Oil prices recover after three-day plunge; demand worries linger

Washington, DC, May 4 (BNA): Oil prices recovered slightly on Thursday but were unable to recoup the drop of more than 9% in the past three days as demand concerns among large consumers outweighed signs that the US may halt interest rate increases.

Brent crude futures rose 17 cents, or 0.2 percent, to $72.50 a barrel by 0257 GMT. But since Friday, Brent has fallen more than 9% and earlier on Thursday fell to $71.28.

US West Texas Intermediate crude rose 2 cents to $68.62 a barrel. WTI is down nearly 11% from Friday through Wednesday’s close, and earlier on Thursday fell to $63.64, Reuters reported.

Prices fell this week amid signs of weak manufacturing growth in China, the world’s largest oil importer, and after the United States, the world’s largest oil user, raised interest rates to their highest levels since 2007 on Wednesday, threatening future economic growth there.

However, with some positive growth in the US services sector and expectations that production cuts by major producers that began this month will limit supply, investors and analysts are starting to buy back into the market.

“Oil is starting to find some support as all the bad supply and demand news has been priced in,” said Edward Moya, an analyst at OANDA.

While the Fed raised interest rates by a quarter of a percentage point as expected, it has signaled it may pause further hikes to give officials time to assess the fallout from recent bank failures and wait for clarity on the row over raising the US debt ceiling.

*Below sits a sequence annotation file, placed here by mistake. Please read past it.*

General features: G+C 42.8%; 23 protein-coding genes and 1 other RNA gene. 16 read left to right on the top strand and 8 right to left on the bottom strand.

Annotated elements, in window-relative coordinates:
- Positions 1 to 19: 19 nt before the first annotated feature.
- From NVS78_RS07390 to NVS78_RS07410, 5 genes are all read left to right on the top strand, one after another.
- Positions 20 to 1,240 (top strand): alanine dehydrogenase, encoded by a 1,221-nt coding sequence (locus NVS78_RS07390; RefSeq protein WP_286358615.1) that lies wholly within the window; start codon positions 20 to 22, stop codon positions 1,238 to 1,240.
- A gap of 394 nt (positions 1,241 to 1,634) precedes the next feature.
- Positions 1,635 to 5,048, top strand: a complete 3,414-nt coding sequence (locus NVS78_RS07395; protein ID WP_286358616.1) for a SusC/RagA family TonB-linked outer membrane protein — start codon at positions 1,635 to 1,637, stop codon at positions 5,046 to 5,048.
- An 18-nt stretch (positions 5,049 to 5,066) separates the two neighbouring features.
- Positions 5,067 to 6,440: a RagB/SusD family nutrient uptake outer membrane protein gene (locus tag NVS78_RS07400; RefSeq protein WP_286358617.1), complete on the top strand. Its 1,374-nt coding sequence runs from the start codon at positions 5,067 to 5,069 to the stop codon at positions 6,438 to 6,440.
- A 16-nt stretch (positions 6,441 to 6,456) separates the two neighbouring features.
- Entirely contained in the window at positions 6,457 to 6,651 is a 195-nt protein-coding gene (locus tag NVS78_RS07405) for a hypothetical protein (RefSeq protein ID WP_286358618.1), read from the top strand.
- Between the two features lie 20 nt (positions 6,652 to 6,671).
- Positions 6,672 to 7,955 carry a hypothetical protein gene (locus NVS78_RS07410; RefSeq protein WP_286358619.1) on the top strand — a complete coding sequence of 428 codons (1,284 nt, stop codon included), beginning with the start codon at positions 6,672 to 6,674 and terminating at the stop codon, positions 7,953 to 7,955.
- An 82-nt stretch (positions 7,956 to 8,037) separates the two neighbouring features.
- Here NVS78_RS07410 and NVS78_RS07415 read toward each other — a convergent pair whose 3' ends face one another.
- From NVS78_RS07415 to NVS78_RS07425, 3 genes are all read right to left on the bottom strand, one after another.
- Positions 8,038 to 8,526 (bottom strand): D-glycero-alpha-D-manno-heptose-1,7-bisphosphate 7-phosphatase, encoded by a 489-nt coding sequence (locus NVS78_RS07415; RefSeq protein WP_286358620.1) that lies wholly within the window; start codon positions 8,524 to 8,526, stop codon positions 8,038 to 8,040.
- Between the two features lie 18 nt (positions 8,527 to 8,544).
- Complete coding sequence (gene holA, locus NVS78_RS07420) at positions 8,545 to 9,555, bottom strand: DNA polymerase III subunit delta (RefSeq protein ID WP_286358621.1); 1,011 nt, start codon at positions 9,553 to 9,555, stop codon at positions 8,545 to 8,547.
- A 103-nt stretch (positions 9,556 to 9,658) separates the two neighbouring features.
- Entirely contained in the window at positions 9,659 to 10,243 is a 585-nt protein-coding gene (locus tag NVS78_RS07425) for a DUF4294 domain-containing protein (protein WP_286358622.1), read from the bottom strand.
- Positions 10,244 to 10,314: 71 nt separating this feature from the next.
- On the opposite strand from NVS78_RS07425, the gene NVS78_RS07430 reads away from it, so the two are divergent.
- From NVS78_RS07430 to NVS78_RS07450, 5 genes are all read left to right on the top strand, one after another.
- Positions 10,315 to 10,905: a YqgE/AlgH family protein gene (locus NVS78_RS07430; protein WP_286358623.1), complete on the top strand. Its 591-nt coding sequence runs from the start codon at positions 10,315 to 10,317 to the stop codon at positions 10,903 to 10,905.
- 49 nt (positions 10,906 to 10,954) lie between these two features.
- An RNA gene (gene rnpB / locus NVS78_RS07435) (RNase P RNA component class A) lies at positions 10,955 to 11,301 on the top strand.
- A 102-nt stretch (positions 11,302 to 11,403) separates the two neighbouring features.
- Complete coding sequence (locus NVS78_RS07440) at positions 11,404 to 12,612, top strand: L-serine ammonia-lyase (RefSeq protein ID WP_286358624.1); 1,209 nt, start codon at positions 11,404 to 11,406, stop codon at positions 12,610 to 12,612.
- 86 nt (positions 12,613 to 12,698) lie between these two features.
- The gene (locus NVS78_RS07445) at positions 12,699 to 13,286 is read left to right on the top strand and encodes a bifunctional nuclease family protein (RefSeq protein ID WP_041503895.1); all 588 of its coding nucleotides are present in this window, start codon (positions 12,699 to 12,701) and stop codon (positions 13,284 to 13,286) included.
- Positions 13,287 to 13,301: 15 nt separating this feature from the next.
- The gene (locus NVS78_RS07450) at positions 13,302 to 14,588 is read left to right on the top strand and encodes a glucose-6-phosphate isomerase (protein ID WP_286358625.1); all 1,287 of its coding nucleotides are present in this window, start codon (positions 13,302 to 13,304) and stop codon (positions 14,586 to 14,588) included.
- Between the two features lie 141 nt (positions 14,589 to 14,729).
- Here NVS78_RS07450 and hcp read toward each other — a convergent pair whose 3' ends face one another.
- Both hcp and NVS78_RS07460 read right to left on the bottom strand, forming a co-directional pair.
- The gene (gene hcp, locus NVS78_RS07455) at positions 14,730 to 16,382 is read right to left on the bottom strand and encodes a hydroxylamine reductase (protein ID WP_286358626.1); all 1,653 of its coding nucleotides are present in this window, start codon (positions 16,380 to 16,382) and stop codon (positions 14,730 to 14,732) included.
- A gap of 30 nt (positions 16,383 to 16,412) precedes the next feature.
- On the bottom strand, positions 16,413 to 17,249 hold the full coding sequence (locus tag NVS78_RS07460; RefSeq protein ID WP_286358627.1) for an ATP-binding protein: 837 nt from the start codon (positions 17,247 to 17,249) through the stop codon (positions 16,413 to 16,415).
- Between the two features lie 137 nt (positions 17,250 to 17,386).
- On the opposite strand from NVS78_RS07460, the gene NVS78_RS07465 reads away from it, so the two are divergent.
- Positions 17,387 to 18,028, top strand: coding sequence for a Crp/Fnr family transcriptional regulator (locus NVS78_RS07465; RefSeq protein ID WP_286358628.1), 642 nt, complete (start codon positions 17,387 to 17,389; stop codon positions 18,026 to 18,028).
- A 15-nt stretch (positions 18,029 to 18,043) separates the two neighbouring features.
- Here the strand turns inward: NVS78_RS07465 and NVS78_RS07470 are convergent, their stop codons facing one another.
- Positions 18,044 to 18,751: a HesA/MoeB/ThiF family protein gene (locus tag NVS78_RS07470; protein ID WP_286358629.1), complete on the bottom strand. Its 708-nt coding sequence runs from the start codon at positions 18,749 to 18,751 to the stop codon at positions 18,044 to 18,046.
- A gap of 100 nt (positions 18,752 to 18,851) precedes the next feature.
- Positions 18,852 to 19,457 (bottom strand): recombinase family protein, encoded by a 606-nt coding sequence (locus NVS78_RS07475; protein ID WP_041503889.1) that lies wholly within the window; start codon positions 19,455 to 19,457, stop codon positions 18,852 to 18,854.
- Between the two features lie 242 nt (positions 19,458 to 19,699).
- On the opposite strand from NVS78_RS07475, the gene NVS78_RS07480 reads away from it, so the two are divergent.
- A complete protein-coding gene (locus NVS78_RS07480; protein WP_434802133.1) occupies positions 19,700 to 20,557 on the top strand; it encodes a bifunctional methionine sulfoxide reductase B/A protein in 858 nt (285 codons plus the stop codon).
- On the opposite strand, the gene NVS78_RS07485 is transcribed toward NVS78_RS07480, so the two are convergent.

READ MORE  Oil extends rally on supply tightness, Brent at more than 3-year high

The collapse of the third US bank since March, driven by its inability to manage high interest rates, also affected financial markets in general.

The Organization of the Petroleum Exporting Countries (OPEC) and its allies, including Russia, in a group known as OPEC +, began voluntary production cuts of about 1.16 million barrels per day at the beginning of this month, and it is expected to support this market going forward during the peak summer demand period.

“It appears that OPEC+ will have to finally show that it can meet quotas for production cuts and may be in a position to signal more cuts to come,” Moya said.

Investors are also awaiting developments from the European Central Bank, which is set to raise interest rates for the seventh consecutive meeting on Thursday.

Chinese demand concerns continue to weigh on the market especially after a survey of the private sector on Thursday showed that factory activity fell unexpectedly in April due to weak domestic demand.


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